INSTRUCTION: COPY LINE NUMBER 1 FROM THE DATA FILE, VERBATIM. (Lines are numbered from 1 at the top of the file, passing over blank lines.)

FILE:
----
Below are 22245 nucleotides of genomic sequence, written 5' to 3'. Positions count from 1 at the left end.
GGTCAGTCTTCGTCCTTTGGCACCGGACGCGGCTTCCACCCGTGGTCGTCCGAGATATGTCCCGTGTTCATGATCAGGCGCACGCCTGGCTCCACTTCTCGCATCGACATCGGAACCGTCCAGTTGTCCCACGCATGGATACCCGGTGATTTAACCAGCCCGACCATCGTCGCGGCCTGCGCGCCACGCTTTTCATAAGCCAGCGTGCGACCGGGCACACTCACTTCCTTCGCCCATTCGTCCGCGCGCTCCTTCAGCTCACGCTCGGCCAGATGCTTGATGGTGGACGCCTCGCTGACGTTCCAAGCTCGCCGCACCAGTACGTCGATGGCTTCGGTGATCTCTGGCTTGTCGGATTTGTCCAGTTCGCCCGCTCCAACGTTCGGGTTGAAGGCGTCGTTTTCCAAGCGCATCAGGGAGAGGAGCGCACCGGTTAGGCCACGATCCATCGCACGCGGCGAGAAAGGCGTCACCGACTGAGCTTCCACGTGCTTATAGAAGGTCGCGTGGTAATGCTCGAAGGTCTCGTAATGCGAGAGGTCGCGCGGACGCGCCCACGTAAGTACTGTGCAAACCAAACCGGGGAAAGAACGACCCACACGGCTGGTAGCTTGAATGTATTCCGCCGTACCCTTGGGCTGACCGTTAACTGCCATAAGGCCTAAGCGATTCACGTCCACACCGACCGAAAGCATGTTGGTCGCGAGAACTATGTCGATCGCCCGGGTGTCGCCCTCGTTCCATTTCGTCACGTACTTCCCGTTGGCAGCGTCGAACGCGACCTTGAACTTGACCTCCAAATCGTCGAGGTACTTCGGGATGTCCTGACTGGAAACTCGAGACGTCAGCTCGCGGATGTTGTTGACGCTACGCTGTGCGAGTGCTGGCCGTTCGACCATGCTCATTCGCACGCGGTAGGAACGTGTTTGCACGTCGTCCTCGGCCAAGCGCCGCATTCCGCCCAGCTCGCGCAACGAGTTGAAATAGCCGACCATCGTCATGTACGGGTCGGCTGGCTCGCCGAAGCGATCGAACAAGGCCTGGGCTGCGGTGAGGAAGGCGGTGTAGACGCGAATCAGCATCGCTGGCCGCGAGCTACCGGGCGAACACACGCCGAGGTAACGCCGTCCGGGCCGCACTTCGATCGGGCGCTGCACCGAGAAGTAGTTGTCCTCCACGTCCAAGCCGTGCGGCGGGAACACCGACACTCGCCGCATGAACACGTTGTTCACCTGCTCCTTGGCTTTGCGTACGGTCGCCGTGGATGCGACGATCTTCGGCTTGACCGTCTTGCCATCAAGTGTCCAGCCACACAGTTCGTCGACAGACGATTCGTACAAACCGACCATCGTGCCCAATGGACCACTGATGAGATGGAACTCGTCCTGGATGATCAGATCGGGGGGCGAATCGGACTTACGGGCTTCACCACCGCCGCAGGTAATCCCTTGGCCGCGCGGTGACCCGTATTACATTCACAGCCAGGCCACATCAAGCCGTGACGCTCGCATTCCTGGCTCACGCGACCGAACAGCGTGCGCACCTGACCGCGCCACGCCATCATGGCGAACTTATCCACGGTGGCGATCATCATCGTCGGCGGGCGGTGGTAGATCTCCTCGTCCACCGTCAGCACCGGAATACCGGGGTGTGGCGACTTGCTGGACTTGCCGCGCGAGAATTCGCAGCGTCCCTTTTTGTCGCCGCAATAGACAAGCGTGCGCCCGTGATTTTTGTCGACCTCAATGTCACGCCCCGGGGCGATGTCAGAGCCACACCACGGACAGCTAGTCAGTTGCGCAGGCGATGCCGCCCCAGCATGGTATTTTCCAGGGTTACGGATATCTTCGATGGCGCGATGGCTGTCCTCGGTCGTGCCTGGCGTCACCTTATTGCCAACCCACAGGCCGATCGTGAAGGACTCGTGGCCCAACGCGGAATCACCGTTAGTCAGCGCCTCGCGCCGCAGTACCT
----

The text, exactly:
Below are 22245 nucleotides of genomic sequence, written 5' to 3'. Positions count from 1 at the left end.